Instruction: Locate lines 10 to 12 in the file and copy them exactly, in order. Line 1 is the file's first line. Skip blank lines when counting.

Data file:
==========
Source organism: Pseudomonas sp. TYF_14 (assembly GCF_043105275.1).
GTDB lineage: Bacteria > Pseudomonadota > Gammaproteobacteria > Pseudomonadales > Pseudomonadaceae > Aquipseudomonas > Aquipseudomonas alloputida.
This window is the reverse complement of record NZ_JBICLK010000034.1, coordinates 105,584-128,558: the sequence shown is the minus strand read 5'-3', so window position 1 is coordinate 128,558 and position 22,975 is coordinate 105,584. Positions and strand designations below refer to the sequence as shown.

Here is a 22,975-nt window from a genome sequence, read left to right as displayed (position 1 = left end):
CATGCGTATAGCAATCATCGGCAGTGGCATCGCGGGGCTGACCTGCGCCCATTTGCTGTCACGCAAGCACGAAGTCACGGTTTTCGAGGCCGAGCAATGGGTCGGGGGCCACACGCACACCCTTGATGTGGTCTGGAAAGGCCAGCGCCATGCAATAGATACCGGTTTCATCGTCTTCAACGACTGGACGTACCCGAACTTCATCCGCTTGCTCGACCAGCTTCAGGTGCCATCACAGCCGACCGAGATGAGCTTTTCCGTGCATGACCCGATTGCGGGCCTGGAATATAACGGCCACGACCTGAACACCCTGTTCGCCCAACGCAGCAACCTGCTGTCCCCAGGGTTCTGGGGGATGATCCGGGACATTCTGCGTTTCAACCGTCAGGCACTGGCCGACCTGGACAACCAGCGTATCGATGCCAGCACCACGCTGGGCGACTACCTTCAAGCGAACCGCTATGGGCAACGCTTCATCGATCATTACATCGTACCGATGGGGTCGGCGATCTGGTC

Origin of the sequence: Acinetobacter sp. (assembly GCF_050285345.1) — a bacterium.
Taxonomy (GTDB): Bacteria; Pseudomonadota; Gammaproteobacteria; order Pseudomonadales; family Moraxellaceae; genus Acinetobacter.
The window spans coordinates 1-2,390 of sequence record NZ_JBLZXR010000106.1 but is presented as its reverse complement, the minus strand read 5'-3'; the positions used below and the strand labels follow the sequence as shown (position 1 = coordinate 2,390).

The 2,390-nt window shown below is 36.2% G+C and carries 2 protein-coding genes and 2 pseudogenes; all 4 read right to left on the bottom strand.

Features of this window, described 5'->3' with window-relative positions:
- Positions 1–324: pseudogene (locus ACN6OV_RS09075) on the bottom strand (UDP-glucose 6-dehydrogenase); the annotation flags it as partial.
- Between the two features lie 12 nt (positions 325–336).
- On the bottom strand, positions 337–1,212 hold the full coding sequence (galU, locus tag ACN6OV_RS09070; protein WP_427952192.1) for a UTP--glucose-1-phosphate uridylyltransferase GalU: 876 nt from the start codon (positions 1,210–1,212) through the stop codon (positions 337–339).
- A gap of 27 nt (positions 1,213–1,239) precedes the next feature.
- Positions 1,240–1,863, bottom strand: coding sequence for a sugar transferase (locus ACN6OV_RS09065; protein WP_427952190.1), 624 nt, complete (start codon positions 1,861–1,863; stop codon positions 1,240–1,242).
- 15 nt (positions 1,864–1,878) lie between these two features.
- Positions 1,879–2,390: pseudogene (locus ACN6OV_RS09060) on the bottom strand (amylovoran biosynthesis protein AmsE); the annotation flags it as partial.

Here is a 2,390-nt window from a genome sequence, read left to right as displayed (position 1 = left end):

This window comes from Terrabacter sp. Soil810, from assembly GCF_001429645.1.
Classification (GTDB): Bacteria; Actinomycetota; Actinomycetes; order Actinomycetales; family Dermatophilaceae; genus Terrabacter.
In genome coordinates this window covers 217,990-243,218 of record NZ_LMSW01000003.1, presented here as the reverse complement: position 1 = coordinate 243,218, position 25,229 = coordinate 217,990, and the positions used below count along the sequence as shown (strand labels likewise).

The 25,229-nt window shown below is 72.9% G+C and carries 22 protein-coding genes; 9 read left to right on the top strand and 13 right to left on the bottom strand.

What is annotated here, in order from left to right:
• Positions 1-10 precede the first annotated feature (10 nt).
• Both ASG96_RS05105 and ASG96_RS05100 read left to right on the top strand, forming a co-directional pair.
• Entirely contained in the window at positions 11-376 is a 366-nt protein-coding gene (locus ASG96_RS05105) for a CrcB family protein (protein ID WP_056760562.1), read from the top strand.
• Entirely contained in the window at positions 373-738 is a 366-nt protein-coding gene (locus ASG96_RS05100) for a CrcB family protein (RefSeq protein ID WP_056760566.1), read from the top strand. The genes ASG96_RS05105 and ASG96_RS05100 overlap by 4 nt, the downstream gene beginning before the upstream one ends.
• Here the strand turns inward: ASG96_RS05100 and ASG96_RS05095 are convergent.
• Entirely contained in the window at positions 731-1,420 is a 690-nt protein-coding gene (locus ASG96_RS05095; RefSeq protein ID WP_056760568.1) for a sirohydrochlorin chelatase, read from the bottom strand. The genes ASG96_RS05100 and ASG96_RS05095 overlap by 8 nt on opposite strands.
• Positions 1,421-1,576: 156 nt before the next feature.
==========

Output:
Features of this window, described 5'->3' with window-relative positions:
- Positions 1–324: pseudogene (locus ACN6OV_RS09075) on the bottom strand (UDP-glucose 6-dehydrogenase); the annotation flags it as partial.
- Between the two features lie 12 nt (positions 325–336).